As for the Vulcans, I did see more diversity start to appear in Enterprise, and for all the bashing I see of that series, I think that was a very good move on their part.

Where I haven't seen as much diversity aside from little drips and drabs here and there has been with antagonist/contrast races. With the Klingons you mainly had the warrior caste--different levels of dedication to honor, but generally all portrayed as highly ritualistic Vikings. With the Romulans...there generally wasn't a lot of development on-air, so just a lot of emphasis on the "sneakiness" aspect. The same goes for Kazons, Changelings (excepting Odo), and quite a number of other adversary races. (I except the Borg, Jem'Hadar, and Vorta because the genetic engineering/technological enhancements provide acceptable explanations.)

Where I personally think they got closest to REALLY rounding out an adversary race was--ironically, considering the term that started this aspect of the discussion--was with the Cardassians. I think there was potential for this all the way back to "The Wounded," where right off the bat the three characters all exhibit very different personalities and reactions to the situation they were in. Now, the "Orwellian society" angle went a long way towards defining what Cardassia was, as we got to know them--but there definitely started to be some cracks in that early on with people like Joret Dal, Natima Lang, and Tekeny Ghemor. Though it started as a trickle, I think this really went a long way towards Season 7, which to my mind took everything anybody thought they could make a blanket judgment on and tossed it right out the window with what then seemed to be at least half of the Cardassians from then on out.
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Old August 23 2008, 11:42 AM   #116
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Re: Have Star Trek Writers Ever Tried to Create an Unlikable Character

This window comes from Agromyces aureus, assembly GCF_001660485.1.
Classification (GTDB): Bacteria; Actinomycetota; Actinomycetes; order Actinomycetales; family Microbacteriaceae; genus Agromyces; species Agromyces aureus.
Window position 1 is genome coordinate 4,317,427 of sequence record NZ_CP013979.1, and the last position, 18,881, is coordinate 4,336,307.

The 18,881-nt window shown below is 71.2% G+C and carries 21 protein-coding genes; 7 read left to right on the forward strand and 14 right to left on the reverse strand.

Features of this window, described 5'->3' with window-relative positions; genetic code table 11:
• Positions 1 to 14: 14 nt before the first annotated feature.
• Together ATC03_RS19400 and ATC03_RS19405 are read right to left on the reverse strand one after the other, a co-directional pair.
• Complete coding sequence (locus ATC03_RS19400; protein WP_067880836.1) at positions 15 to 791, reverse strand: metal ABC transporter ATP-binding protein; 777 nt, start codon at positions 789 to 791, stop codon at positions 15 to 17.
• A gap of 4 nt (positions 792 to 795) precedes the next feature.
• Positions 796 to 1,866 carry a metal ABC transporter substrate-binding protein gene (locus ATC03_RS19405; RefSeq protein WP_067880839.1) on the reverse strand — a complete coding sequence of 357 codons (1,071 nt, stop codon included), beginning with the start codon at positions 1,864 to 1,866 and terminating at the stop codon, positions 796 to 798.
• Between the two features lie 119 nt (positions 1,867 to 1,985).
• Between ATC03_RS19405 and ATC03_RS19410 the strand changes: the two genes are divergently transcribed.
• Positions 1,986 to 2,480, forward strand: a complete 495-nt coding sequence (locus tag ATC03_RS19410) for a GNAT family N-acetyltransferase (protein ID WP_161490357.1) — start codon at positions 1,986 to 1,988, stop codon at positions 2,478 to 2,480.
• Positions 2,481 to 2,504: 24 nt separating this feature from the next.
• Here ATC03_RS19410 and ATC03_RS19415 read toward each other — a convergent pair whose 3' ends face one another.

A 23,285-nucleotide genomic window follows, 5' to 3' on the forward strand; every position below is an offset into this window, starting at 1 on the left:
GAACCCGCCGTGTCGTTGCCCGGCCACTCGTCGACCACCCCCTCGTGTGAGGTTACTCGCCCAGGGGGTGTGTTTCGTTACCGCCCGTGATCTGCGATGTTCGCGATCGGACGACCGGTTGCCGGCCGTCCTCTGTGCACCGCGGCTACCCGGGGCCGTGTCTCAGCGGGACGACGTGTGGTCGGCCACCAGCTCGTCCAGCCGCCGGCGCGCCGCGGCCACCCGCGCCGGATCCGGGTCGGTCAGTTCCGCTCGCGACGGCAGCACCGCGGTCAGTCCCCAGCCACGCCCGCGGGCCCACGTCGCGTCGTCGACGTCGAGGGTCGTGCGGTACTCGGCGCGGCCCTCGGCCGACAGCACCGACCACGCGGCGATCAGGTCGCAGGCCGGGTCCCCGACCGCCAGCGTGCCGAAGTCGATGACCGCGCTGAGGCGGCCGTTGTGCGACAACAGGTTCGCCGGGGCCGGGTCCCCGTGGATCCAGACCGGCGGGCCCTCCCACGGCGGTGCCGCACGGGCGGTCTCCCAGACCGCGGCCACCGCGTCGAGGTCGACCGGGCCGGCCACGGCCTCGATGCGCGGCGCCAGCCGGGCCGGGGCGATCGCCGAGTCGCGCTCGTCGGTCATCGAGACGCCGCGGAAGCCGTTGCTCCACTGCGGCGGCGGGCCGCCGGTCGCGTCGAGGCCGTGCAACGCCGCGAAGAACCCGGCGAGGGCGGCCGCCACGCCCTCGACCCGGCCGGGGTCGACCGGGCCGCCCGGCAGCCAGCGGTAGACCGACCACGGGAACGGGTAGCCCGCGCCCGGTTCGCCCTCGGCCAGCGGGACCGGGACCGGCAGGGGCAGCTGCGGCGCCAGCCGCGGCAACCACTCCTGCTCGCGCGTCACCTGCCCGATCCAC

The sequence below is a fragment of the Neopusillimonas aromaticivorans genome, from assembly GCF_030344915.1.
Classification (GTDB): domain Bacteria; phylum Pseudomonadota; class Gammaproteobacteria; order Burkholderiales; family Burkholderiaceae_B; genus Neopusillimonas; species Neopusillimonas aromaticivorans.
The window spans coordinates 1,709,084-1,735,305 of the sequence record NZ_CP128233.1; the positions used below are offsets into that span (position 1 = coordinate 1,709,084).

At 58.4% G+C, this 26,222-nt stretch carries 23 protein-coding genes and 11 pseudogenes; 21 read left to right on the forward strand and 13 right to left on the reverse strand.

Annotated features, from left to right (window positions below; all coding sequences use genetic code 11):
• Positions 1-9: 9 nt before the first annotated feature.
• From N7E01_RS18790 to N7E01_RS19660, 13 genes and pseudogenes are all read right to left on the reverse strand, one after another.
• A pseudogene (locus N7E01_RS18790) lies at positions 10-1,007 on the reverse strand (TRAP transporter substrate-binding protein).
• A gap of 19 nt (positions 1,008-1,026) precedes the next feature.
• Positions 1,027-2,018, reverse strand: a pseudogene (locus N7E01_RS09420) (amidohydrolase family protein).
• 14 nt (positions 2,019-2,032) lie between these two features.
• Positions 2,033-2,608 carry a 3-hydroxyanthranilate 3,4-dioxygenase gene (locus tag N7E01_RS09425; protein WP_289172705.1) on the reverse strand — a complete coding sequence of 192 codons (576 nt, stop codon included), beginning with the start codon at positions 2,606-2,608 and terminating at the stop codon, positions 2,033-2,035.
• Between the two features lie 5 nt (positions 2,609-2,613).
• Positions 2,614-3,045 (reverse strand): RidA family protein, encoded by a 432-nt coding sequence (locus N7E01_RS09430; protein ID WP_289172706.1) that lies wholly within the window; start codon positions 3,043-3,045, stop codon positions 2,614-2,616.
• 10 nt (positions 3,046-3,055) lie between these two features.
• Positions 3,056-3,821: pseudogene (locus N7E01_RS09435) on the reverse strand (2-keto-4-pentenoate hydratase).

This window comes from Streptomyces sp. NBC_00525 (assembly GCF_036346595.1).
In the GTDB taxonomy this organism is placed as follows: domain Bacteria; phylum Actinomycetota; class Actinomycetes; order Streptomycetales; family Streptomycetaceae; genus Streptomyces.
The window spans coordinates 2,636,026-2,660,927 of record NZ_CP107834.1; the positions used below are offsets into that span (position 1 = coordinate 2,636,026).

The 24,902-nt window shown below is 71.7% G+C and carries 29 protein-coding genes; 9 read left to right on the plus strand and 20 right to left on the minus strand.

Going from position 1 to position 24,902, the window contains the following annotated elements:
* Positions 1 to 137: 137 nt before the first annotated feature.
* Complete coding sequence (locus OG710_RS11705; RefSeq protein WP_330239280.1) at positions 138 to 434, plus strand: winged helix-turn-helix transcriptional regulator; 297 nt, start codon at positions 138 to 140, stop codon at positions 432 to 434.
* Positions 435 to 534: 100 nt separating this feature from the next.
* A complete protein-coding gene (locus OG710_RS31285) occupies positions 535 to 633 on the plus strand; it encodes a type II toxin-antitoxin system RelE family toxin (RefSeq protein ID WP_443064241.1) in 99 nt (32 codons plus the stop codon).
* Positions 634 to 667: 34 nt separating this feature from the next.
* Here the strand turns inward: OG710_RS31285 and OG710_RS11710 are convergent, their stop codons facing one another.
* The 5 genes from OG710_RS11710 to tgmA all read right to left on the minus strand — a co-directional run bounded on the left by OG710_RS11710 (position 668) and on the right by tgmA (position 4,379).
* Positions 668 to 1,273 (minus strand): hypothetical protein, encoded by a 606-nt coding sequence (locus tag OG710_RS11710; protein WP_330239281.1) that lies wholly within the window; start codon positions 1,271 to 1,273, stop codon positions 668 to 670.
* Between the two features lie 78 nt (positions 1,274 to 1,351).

Dayton3 wrote: View Post
Are Trek readers really interested in reading about a major character who is unliked by the other major characters?
Sure. "The Trouble With Bearclaw", the aforementioned DC comic, features antagonism that ultimately brings out the best in both Bearclaw and his elderly Andorian mentor.

The novel "A Rock and a Hard Place" featured the very unlikable Mr Stone - and it was a great read.

Reg Barclay was disliked by many of the crew in the episode "Hollow Pursuits" (TNG), and that was a fun episode.
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Old August 23 2008, 01:36 PM   #117
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Re: Have Star Trek Writers Ever Tried to Create an Unlikable Character

Andrew Harris wrote: View Post
I think that's an astute observation; but also remember that while the Japanese were the enemy in WWII, in the Iraq War the message was that Saddam Hussein was the enemy, and not the Iraqi people. (How many times did we here that?) So, the illustrations are simply taking "the enemy" and then depicting them in identical ways, 60 years apart. Because, as I said, that kind of collective perception makes it easier to kill them.
The Germans were also the enemy in WWII, but we were constantly told that the real enemy was the Nazi party and war machine, not the rank-and-file German people. Conversely, we were never told that the real enemy was the Japanese imperial regime and that the rank-and-file Japanese people were good folks we should be defending; we were instead told that the single and defining purpose of the war in the Pacific was to "kill Japs." And we didn't round up German-Americans and put them in camps. (Although it's true that a lot of the German street names here in Cincinnati got changed during WWI.)

Let's not forget that there was a whole lot more institutionalized racism in America in the 1940s than there is today. Heck, anti-Semitism was widespread and accepted in the US until we saw the concentration camps and were forced to recognize how horrific it really was. While dehumanizing the enemy is universal, the racism among Americans was far more blatant and widespread then. Today we still have virulent racists, but they aren't mainstream or socially acceptable the way they were then.